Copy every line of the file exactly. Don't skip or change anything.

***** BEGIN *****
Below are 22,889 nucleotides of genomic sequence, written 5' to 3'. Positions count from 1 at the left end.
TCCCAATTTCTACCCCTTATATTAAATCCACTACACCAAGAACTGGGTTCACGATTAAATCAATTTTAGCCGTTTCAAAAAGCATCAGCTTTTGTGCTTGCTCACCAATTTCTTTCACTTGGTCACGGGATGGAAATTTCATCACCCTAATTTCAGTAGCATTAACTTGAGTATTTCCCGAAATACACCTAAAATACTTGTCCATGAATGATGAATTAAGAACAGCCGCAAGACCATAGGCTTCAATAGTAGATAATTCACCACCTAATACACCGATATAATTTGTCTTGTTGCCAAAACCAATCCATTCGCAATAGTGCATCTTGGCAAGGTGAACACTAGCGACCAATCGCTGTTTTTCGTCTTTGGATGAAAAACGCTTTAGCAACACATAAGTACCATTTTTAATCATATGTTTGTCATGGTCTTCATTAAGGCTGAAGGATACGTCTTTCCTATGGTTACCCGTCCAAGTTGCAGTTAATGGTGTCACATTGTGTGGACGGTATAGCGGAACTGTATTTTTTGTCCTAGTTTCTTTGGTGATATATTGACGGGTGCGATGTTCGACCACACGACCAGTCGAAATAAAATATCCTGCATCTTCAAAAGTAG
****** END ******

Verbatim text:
Below are 22,889 nucleotides of genomic sequence, written 5' to 3'. Positions count from 1 at the left end.
TCCCAATTTCTACCCCTTATATTAAATCCACTACACCAAGAACTGGGTTCACGATTAAATCAATTTTAGCCGTTTCAAAAAGCATCAGCTTTTGTGCTTGCTCACCAATTTCTTTCACTTGGTCACGGGATGGAAATTTCATCACCCTAATTTCAGTAGCATTAACTTGAGTATTTCCCGAAATACACCTAAAATACTTGTCCATGAATGATGAATTAAGAACAGCCGCAAGACCATAGGCTTCAATAGTAGATAATTCACCACCTAATACACCGATATAATTTGTCTTGTTGCCAAAACCAATCCATTCGCAATAGTGCATCTTGGCAAGGTGAACACTAGCGACCAATCGCTGTTTTTCGTCTTTGGATGAAAAACGCTTTAGCAACACATAAGTACCATTTTTAATCATATGTTTGTCATGGTCTTCATTAAGGCTGAAGGATACGTCTTTCCTATGGTTACCCGTCCAAGTTGCAGTTAATGGTGTCACATTGTGTGGACGGTATAGCGGAACTGTATTTTTTGTCCTAGTTTCTTTGGTGATATATTGACGGGTGCGATGTTCGACCACACGACCAGTCGAAATAAAATATCCTGCATCTTCAAAAGTAG